Current concepts in the pathophysiology and management of hepatic encephalopathy

Dr. Frederick is Director of Quality and Clinical Protocols for the Hepatology and Liver Transplant Program at California Pacific Medical Center in San Francisco, California.
Gastroenterology and Hepatology 04/2011; 7(4):222-33.
Source: PubMed


Hepatic encephalopathy (HE) represents a broad continuum of neuropsychological dysfunction in patients with acute or chronic liver disease and/or portosystemic shunting of blood flow. The pathophysiology of this disease is quite complex, as it involves overproduction and reduced metabolism of various neurotoxins, particularly ammonia. Recent hypotheses implicate low-grade cerebral edema as a final common pathway for the pathophysiology of HE. Management of this condition is multifaceted and requires several steps: elimination of precipitating factors; removal of toxins, both by reducing them at their source and by augmenting scavenging pathways; modulation of resident fecal flora; proper nutritional support; and downregulation of systemic and gut-derived inflammation.

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    • "This indicates that apart from hyperammonemia, other factors are also involved in the genesis of behavioral manifestations of TAA-induced encephalopathy. Possible additional factors that may contribute to TAA-induced encephalopathy include hypoglycemia, renal failure (Geller et al. 1988), or accumulation of other toxic products evident in liver failure (Frederick 2011). Hypothermia, also involved in toxic effects of TAA (Geller et al. 1988), was not evident in our study. "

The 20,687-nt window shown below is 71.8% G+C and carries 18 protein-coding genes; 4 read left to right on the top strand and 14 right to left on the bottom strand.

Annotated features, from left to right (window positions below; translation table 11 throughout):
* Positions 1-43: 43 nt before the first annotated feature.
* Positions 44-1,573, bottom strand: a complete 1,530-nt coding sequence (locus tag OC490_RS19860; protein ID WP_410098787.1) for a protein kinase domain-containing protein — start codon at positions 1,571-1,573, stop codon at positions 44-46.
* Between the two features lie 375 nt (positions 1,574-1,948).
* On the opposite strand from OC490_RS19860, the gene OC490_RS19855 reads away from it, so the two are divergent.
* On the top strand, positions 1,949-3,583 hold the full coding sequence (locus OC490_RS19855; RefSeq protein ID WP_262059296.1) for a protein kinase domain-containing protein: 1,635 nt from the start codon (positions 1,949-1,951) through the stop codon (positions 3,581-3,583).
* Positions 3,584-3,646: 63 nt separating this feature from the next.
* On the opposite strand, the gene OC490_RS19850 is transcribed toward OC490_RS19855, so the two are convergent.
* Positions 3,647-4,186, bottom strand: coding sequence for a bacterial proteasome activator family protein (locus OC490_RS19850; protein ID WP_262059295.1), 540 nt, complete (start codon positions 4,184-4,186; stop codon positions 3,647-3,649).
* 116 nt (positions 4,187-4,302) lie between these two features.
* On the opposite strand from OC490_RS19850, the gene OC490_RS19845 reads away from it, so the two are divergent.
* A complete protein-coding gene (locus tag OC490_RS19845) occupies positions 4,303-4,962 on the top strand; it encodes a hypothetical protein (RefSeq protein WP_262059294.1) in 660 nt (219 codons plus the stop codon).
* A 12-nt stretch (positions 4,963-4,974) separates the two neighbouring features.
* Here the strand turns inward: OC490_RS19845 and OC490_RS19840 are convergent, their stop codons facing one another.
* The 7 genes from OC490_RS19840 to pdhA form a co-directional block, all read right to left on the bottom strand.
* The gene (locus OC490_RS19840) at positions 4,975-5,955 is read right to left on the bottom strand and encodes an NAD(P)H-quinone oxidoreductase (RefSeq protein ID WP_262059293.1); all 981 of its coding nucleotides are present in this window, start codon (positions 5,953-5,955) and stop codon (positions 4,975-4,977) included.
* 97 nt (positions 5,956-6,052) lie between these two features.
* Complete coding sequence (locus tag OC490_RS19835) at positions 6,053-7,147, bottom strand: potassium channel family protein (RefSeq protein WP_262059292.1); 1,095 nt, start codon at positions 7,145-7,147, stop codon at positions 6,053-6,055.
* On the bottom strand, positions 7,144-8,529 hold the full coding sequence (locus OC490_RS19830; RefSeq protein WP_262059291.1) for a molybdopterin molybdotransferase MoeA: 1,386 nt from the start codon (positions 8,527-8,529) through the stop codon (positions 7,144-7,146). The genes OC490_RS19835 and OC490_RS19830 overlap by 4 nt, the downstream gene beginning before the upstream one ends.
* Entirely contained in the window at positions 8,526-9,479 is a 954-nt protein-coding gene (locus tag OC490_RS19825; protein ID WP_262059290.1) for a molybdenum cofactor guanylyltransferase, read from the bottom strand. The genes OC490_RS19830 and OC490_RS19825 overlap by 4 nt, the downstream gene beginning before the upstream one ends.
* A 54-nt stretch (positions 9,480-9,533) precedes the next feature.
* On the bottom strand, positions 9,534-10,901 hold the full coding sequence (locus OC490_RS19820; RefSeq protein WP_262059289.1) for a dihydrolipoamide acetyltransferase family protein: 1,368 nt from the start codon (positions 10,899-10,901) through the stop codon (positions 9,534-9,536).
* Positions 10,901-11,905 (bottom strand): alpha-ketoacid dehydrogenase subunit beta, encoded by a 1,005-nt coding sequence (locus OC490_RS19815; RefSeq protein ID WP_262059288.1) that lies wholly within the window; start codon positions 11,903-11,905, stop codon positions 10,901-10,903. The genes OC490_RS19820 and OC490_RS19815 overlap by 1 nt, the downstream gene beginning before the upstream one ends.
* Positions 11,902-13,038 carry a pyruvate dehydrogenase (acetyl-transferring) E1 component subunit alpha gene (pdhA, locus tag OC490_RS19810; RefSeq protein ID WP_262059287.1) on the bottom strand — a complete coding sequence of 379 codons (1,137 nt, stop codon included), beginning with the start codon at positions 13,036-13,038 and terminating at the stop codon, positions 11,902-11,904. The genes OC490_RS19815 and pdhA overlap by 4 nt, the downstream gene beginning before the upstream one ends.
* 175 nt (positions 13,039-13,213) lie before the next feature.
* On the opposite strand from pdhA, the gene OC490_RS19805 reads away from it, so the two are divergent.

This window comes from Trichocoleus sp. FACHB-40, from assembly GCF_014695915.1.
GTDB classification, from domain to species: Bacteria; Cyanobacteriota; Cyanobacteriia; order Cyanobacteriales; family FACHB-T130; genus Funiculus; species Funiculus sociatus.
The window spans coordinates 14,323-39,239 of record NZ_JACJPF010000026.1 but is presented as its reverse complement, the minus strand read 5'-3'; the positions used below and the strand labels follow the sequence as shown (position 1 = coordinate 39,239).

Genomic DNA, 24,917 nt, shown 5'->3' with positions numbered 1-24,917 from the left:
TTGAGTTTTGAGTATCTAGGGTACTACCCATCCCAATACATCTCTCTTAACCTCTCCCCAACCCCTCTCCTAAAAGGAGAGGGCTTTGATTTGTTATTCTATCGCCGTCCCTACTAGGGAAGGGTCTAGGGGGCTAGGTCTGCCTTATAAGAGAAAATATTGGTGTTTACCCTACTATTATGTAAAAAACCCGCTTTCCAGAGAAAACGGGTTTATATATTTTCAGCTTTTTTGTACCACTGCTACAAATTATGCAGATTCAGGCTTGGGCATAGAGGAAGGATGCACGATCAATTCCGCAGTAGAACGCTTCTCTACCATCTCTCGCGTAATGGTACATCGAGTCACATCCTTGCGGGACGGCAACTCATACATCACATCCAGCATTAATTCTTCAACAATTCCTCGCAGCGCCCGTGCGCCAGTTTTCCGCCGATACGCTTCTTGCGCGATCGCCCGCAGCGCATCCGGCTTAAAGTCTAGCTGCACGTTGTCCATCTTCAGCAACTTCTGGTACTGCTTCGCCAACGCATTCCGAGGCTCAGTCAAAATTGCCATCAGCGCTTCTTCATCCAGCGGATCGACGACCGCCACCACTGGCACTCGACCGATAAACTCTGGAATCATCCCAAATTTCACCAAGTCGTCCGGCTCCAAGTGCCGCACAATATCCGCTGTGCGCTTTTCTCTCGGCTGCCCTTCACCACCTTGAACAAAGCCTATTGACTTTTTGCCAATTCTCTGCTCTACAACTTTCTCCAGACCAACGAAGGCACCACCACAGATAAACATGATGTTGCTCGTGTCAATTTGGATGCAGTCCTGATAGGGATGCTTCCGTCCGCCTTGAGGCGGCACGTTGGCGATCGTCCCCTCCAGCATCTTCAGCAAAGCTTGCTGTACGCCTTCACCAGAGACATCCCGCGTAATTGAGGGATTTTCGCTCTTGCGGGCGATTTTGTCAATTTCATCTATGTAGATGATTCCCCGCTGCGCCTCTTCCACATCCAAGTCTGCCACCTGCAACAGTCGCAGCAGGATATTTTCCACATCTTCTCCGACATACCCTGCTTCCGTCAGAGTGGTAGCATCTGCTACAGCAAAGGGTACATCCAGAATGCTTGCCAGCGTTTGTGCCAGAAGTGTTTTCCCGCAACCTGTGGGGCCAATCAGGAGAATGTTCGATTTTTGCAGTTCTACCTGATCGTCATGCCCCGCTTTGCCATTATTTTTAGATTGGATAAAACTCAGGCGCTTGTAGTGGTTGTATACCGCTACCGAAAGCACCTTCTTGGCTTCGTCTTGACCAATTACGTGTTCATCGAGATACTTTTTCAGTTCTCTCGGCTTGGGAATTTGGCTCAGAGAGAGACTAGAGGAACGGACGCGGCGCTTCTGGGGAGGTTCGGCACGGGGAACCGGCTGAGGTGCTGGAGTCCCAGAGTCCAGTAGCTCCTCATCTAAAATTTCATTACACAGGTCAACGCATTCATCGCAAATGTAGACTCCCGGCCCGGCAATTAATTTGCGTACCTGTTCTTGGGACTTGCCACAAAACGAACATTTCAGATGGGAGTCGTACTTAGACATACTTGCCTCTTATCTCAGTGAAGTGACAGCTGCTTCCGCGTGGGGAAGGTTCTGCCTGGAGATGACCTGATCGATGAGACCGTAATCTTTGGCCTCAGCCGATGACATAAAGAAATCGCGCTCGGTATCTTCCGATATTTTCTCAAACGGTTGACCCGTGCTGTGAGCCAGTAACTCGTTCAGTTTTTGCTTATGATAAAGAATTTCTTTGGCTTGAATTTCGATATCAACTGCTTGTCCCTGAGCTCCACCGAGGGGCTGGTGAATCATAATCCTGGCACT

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    • "There is a very high rate of mortality in this type.[7][8][9] Supportive care until spontaneous recovery is the only treatment strategy but does not occur in many patients.[9][10] To prevent death, liver transplantation is the only effective approach. "
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    ABSTRACT: As a serious neuropsychiatric disease, hepatic encephalopathy (HE) is a clinical condition with several types regarding chronicity and clinical diversity that can develop as a complication of both acute and chronic liver failure. This study evaluates changes in thioacetamide (TAA)-induced acute hepatic encephalopathy (AHE) in rat as an animal model. Both genders of C57BL6, BALB/C mice and Sprague Dawley rats; (10 animals in each group) were compared for induction of AHE to clarify which animal and gender were appropriate. The animals (10 male rats in each group) were categorized in 4 groups according to the dose of the TAA administered (200, 300 and 400 mg/kg of TAA at 24 h intervals for 4 days). A control group was treated with solvent of TAA which was water (5 ml/kg/day). The behavioral, biochemical markers of hepatic failure and histological aspects of thioacetamide (TAA) induced AHE and the correlation between the clinical severity and liver failure biomarkers were evaluated. Rat was shown to be an animal model of choice for AHE while the optimum dosage of TAA to induce AHE was 300 mg/kg/day at 24 h intervals for 4 days. The behavioral score was partially correlated with the rising of some biomarkers and pathological findings. Rat can be introduced as the animal of choice for AHE to study the pathophysiology, pharmacology and the survival rate of disease in liver transplant patients.
    03/2012; 14(3):164-70.
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    New Advances in the Basic and Clinical Gastroenterology, 04/2012; , ISBN: 978-953-51-0521-3
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